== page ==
National Weather Service employees work Christmas as storm system moves in

With Wednesday’s stormy forecast, local meteorologists working for the National Weather Service couldn't take the holiday off.

In most North Texas communities, Christmas was a day of relaxation, peace and calm, apart for the requisite test rides of toys. Contrast that to the community inside the National Weather Service Fort Worth office, where there are no days off, especially with the potential for strong storms on the horizon.

“It's tough sometimes to be away from family for a few hours or friends but it's a service that we're all motivated to provide,” said lead meteorologist Joey Picca.

The strong weather forecast for Wednesday has the potential to shake up North Texas plans.

They day after Christmas is always a busy travel day both by air and road. The NWS, per usual, has folks on call for extra hands if the winter gets bad, and they are doing it all right now with no guarantee of an on-time paycheck, as one of the many agencies affected by the government shutdown.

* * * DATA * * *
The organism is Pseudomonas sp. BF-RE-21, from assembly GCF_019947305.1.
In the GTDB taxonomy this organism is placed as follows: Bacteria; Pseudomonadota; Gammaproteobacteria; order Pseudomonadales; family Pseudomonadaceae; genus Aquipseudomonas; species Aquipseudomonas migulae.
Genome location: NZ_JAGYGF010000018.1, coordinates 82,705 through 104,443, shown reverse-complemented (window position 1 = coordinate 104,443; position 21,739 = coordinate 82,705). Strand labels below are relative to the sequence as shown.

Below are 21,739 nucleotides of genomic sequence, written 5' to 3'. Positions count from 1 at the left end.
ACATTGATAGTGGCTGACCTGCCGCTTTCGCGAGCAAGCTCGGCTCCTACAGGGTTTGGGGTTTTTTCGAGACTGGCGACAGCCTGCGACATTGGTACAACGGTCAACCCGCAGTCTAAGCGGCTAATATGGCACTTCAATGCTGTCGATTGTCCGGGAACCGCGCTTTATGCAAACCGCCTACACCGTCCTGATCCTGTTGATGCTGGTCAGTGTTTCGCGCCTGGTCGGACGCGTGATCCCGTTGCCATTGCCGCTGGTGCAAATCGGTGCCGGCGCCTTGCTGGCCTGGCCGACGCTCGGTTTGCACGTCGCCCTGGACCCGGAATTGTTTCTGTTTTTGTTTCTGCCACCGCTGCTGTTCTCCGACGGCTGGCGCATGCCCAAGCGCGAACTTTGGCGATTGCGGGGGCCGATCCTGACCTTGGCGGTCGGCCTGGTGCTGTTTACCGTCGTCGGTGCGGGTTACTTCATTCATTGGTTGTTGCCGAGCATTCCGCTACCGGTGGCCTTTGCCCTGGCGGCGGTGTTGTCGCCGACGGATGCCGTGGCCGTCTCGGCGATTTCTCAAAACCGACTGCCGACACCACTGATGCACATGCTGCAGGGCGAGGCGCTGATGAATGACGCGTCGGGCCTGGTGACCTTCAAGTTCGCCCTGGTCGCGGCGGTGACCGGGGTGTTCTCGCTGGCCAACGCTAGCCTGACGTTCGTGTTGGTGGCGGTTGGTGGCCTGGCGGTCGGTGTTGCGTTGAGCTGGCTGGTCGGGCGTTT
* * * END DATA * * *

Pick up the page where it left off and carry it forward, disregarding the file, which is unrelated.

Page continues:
For this team of meteorologists, it’s spending part of the holiday doing what they love. The gift is in the journey.

“You know we signed up for this, and we knew we would be working different hours, evenings, nights,” said Picca.

“It's actually not bad working on Christmas, for us we work for 8 hours and you have 16 hours to have time with your family and maybe sleep a little,” said meteorologist Juan Hernandez.

It wasn’t too long ago that office was very busy this time of the year. Christmas 2015 brought tornados to North Texas. Although the systems are very different, it’s a reminder that severe weather doesn't discriminate by calendar year.